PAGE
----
A cross-cultural humanist wedding: Mercedes and Nurkanat’s story

A cross-cultural humanist wedding: Mercedes and Nurkanat’s story

City girl Mercedes is from Atlanta in the USA. Her husband Nurkanat is from rural Kyrgyzstan. They met in the UK and – with help from their humanist celebrant Roxy – designed a wedding ceremony which combined both cultures. 

‘It was really important that every part of the day brought in both our cultures and traditions,’ explains Mercedes. ‘We could look at it and say “that’s who we are!”. We wanted a humanist wedding because it helped us express that uniqueness.’

Their ceremony began with a twist on the classic Western tradition of the bride being walked down the aisle by her father. When Mercedes walked down the aisle accompanied by two generations of her family, this was an important – and emotional – start to the ceremony for both the bride and groom.

“The highlight for me was when Mercedes came in with her grandma and her brother, while I was waiting at the front,” remembers Nurkanat. “Traditional weddings in Kyrgyzstan have a different style – I had seen someone walking down the aisle many times in the movies, but never before in real life.’

“I wanted the traditional ceremony, I wanted to walk down the aisle,” says Mercedes. “I had always wanted my grandma to walk in with me.”

Two cultures, two traditions

As the ceremony continued, their two heritages – Kyrgyz and American – were symbolised by the inclusion of two different wedding traditions.

“We jumped the broom as part of the ceremony,’ explains Mercedes. ‘This is a Black American tradition that was used by slaves. They were not allowed to get legally married, so they got married in secret ceremonies where the couple jumped over a broom.

‘We also had a tea ceremony afterwards. We changed into traditional Kyrgyz attire and we sat on rugs which were laid outside. One of the bridesmaids made tea and brought it to us.’

The tea ceremony provides an opportunity for the couple to spend some time quietly together, just the two of them, in the middle of a busy day, before other family members join them on the rug.


‘My relatives and friends told me how happy they were to see the traditional outfits,’ says Nurkanat. ‘They were happy that our traditions were not forgotten and were still practised.’

It didn’t stop there! Even the food at the reception afterwards was a mix of British, American and traditional Kyrgyz food.

The wedding brought together two families

Just as the wedding brought together two cultures, it also brought together two families. So Mercedes and Nurkanat needed to find a venue that enabled them to express themselves and to spend time with friends and family who had flown in from abroad.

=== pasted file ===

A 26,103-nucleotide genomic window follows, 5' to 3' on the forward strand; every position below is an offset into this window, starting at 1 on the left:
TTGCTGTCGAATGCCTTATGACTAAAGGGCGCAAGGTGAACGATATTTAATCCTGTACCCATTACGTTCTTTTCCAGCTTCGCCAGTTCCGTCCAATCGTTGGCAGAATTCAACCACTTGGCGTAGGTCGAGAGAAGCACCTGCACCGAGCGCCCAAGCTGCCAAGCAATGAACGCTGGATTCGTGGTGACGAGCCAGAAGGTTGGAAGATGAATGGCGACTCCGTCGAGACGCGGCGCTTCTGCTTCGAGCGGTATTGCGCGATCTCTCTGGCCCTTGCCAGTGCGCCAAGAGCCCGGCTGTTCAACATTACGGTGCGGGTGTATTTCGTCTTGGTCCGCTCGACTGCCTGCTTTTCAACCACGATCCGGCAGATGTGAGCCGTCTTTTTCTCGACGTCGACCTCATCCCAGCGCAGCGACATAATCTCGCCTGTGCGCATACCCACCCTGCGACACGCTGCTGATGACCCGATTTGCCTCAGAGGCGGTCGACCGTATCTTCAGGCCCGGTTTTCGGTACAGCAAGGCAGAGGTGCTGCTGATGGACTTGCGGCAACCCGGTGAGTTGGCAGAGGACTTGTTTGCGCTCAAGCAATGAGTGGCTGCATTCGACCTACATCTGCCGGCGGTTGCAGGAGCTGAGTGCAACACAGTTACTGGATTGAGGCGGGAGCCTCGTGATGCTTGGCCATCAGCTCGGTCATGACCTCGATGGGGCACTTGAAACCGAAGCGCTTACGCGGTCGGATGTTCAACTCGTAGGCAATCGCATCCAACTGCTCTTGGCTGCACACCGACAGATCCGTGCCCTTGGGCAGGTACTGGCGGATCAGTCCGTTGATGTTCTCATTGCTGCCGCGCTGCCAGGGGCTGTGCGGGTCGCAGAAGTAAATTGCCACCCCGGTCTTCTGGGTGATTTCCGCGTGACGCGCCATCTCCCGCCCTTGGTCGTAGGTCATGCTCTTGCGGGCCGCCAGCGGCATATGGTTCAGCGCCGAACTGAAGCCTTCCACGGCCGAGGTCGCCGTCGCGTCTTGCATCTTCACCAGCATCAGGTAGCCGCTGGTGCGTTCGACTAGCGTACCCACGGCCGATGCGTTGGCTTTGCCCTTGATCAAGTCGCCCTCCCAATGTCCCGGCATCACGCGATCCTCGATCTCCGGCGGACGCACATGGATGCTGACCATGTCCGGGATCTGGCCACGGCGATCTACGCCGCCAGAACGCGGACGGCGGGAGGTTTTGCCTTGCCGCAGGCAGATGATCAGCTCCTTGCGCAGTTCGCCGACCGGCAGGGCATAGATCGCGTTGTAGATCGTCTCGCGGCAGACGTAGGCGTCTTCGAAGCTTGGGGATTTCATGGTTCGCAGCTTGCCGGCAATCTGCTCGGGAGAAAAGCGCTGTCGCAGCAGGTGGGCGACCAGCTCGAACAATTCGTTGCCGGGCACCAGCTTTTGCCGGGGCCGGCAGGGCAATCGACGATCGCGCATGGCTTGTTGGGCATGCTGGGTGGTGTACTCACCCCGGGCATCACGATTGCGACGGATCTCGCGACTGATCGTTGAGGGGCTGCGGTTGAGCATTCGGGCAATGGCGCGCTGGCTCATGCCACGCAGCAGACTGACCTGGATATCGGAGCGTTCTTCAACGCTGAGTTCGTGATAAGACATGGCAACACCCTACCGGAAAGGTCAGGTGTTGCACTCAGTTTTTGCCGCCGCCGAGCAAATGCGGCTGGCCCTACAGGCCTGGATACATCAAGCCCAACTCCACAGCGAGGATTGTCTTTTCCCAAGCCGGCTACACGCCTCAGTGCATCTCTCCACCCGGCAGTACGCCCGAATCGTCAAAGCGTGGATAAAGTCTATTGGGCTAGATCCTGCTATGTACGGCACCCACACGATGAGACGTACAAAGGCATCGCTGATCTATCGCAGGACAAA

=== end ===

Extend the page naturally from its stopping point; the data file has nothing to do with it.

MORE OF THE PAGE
Mercedes says, ‘We had the wedding outside in the private grounds of Leeds Castle where there are beautiful gardens. It was such a peaceful space. The sun came out and it was perfect weather.

‘It was also important that we found somewhere that we could stay with our friends and family – we spent six days together after the wedding at Leeds Castle.’

The circle of love

There was one more tradition, one that their humanist celebrant introduced to the ceremony, which made it extra special.

‘This was the circle of love,’ explains Roxy. ‘I asked the guests to stand, with the bride and groom in the centre, then I asked them to silently send their love and best wishes towards the couple. I also asked the couple to look around the circle at their friends and family, and recognise the support and love that they have received from them. It only takes a minute or two, but it is a lovely way to start the ceremony.’

As a choreographer, Mercedes had encountered something similar before, where at the end of a dance class, people gather in a circle and offer positive words and affirmations to each other. But for Nurkanat, it was an entirely new experience.

Planning a cross-cultural wedding

A humanist ceremony is a beautiful way to weave together different cultural heritages in a way that honours everyone’s background.

With a cross-cultural wedding, you need to understand right from the start what a traditional wedding looks like in each culture – both what is important and what is inappropriate to include. This is especially important for me if I am not already familiar with those cultures.’ says their humanist celebrant Roxy.

‘With Mercedes and Nurkanat’s wedding, I wove references to cultural differences into the ceremony in a light-hearted way. Telling the story of the couple, using insights that they had shared with me, was crucial in bringing the different elements of the ceremony together. It meant I could paint a picture of the relationship for the guests, especially for Mercedes’s family who were meeting Nurkanat for the first time.’

Mercedes has her own advice for other couples who are planning a cross-cultural wedding: ‘Put in all the culture that you can! That’s what makes it unique and authentic, and a memorable experience for your guests. The fact that we stayed true to ourselves made our wedding day even more magical.’

Mercedes and Nurkanat’s humanist wedding celebrant Roxy Hayde is based in Brighton and London. She creates original, joyful, love-filled ceremonies which are unique to each couple. Find out more about Roxy on her celebrant page or visit her website over at Roxy Celebrates Love.

Thank you to Mercedes and Nurkanat for so generously sharing their story and to their photographer Salsabil Morrison photography for the stunning images.


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